Before a validation is conducted on a process, it is also important to ensure that the equipment has passed its qualification.
The validation process is no longer a series of exercises undertaken when the equipment is installed. Here the revised Annex embraces regulatory thinking in relation to the ‘life cycle’ approach. Behind this philosophy is the concept that the qualification should extend through the life span of the item of equipment. For this, organisations should monitor equipment or utility status and product quality to ensure that a state of control is maintained throughout the lifecycle.
Another important change is that all reference to ‘retrospective validation’ has been removed
For this assessment trends must be evaluated using performance metrics (such as Statistical Process Control) and a summary made to annual Product Quality Reviews. Further to this, the Annex discusses the implication on the validation status of equipment where adjustments are made to process parameters. Where equipment requires adjustment outside the range assessed during the initial qualification, then an assessment is needed to determine if these adjustments affect the validation status of the equipment. This also requires a risk assessment.
Another important change to the Annex is that all reference to ‘retrospective validation’ has been removed. This was an approach where pieces of equipment that were installed prior to 2001 could be examined according to current Annex and assessed as acceptable or otherwise by carrying out a retrospective review. With the removal of this section the assumption is now that any equipment installed prior to 2001 will either have been validated or replaced. As it stands, retrospective validation is no longer an acceptable practice.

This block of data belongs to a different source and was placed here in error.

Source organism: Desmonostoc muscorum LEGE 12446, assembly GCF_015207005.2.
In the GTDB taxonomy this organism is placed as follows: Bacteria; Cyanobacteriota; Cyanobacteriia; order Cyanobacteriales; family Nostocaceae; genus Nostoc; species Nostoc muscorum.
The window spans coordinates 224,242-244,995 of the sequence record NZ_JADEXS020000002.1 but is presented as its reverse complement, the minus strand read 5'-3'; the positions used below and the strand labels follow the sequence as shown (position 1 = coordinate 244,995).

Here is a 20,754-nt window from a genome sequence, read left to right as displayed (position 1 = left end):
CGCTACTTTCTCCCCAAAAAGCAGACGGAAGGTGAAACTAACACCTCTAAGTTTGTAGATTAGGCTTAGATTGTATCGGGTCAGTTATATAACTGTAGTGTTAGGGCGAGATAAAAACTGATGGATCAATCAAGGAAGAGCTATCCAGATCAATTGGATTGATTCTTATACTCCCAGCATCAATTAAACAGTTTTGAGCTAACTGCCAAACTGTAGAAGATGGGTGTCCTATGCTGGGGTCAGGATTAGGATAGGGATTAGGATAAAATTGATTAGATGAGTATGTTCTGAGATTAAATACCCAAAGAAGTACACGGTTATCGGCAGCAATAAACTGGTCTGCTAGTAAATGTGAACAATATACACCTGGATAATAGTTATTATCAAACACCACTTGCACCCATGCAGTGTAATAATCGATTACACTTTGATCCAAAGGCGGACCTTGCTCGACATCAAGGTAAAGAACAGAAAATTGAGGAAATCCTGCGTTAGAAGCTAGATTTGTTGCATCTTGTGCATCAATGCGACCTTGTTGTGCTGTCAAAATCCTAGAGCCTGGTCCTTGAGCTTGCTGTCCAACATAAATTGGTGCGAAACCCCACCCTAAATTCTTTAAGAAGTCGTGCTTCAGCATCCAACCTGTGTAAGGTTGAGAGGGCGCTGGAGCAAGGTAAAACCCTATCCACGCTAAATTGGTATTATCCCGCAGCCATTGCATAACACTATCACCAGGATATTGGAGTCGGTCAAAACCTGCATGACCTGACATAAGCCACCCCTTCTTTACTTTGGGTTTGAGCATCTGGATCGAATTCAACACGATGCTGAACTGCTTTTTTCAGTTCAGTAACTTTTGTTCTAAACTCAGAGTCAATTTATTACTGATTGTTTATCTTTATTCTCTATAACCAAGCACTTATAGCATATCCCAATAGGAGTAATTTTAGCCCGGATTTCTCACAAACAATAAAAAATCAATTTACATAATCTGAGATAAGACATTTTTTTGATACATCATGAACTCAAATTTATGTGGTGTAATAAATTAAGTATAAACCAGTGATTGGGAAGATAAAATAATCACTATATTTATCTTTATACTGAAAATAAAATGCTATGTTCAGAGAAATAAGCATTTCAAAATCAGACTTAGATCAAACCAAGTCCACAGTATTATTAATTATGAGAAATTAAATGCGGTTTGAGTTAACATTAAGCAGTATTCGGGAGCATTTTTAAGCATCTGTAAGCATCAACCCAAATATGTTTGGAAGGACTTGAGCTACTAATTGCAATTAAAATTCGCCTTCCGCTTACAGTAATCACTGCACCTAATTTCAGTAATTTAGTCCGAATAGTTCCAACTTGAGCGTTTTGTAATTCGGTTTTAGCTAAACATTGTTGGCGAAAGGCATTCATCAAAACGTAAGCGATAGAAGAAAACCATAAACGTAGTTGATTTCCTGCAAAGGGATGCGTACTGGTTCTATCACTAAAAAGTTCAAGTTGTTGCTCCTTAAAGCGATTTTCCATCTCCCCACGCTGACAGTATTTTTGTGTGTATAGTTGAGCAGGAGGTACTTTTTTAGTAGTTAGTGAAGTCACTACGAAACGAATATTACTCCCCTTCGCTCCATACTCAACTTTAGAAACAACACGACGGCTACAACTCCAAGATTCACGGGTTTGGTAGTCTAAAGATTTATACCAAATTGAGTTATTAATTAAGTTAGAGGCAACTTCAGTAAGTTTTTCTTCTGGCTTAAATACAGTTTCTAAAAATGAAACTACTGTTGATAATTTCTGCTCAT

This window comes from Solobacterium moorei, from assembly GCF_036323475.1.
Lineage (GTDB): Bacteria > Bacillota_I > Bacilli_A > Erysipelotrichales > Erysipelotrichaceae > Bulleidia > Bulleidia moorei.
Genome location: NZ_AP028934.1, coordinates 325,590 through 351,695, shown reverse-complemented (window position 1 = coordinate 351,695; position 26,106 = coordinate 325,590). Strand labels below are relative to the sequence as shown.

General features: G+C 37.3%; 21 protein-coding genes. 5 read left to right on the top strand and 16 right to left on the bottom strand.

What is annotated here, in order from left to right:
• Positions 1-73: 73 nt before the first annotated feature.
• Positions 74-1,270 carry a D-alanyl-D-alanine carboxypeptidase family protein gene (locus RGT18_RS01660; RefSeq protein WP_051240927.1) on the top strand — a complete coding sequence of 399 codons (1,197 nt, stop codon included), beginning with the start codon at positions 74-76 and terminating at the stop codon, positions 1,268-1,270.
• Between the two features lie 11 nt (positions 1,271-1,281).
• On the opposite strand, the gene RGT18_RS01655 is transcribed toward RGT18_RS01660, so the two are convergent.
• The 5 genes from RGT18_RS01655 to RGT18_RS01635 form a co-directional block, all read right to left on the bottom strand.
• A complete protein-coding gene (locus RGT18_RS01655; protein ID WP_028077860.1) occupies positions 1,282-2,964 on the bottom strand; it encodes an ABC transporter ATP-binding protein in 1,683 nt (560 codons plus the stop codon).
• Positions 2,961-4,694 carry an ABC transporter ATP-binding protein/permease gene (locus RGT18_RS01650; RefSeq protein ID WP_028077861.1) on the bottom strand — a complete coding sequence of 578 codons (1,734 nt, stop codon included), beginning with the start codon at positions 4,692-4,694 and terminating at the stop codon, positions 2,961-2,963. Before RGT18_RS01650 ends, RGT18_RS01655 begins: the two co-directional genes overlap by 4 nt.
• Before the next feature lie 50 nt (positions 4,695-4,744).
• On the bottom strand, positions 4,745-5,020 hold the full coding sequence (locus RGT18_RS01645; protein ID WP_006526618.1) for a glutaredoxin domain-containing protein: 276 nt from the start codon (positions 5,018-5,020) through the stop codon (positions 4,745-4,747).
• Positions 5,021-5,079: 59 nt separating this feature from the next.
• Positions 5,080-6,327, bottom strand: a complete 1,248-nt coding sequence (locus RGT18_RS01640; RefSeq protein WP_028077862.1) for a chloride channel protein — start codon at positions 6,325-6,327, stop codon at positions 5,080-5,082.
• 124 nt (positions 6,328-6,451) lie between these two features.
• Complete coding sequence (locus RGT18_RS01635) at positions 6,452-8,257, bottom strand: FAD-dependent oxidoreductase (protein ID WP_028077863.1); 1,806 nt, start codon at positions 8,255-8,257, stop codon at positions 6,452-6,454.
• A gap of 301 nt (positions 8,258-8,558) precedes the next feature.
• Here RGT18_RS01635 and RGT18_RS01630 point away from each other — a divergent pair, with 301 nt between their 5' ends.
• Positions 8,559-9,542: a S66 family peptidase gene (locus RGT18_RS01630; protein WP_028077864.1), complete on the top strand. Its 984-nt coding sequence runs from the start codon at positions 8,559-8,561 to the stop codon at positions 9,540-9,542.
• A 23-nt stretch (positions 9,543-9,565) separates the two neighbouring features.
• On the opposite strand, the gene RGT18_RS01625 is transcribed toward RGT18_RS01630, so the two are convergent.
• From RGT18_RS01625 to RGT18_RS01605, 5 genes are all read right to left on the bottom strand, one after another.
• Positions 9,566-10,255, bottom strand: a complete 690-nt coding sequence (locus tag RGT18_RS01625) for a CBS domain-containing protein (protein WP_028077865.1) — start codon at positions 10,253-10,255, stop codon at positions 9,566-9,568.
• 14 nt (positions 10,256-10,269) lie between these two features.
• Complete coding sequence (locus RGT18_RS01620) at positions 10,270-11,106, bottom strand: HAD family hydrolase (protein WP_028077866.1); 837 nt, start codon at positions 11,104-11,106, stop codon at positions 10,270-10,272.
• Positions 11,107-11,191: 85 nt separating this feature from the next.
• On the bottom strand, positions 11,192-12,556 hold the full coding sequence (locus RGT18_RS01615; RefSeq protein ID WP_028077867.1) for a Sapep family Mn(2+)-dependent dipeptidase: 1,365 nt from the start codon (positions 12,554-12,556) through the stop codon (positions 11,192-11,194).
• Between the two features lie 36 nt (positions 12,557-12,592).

There are some new sections within the Annex pertaining to transportation verification, packaging validation, validation of utilities and validation of analytical methods. The transport section refers to the distribution of pharmaceutical products. This has been added because variable conditions can occur during the transport of medicinal products, such as delays at airports. The recommendation here is for continuous monitoring of all critical environmental conditions to which the product may be subjected.
The text relating to utilities will be of interest to readers of Cleanroom Technology. For this the quality of steam, water, air, other inert gases, coolants and so forth needs to be confirmed following their installation. The draft guidance makes a recommendation that the period and extent of qualification should also reflect any seasonal variations and the intended use of the utility.
Another aspect referred to is, again, risk assessment. The draft recommends that a risk assessment should be carried out for any utility where there may be direct contact with the product. This would include, for example, HVAC systems and barrier devices used for aseptic filling.
Cleaning validation has received increasing attention from the GMP inspectors in recent inspections
Another area of interest will be cleaning validation, which has received increasing attention from the GMP inspectors in recent inspections. Cleaning validation is the activity of ensuring that residues are removed from equipment as part of the cleaning (and sometimes disinfection or sanitisation procedure). All residues are removed to predetermined levels to ensure the quality of the next product manufactured is not compromised by waste from the previous product and the quality of future products using the equipment, to prevent cross-contamination and as a GMP requirement.